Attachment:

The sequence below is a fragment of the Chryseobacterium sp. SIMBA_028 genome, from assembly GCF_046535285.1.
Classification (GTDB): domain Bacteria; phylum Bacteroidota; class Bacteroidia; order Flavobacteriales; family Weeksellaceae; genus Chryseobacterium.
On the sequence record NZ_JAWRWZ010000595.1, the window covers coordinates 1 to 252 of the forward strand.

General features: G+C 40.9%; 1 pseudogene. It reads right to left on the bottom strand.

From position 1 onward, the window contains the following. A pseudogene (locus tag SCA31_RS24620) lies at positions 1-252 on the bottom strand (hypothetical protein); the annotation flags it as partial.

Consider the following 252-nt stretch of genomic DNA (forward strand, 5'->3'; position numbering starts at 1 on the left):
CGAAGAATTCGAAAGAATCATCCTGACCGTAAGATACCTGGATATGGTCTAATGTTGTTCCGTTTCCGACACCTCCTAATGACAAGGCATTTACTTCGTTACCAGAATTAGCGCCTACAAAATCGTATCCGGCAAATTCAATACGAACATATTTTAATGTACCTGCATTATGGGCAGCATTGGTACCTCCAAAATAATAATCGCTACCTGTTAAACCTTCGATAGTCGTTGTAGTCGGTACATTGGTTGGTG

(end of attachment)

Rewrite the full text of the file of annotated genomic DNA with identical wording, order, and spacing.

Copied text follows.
The sequence below is a fragment of the Chryseobacterium sp. SIMBA_028 genome, from assembly GCF_046535285.1.
Classification (GTDB): domain Bacteria; phylum Bacteroidota; class Bacteroidia; order Flavobacteriales; family Weeksellaceae; genus Chryseobacterium.
On the sequence record NZ_JAWRWZ010000595.1, the window covers coordinates 1 to 252 of the forward strand.

General features: G+C 40.9%; 1 pseudogene. It reads right to left on the bottom strand.

From position 1 onward, the window contains the following. A pseudogene (locus tag SCA31_RS24620) lies at positions 1-252 on the bottom strand (hypothetical protein); the annotation flags it as partial.

Consider the following 252-nt stretch of genomic DNA (forward strand, 5'->3'; position numbering starts at 1 on the left):
CGAAGAATTCGAAAGAATCATCCTGACCGTAAGATACCTGGATATGGTCTAATGTTGTTCCGTTTCCGACACCTCCTAATGACAAGGCATTTACTTCGTTACCAGAATTAGCGCCTACAAAATCGTATCCGGCAAATTCAATACGAACATATTTTAATGTACCTGCATTATGGGCAGCATTGGTACCTCCAAAATAATAATCGCTACCTGTTAAACCTTCGATAGTCGTTGTAGTCGGTACATTGGTTGGTG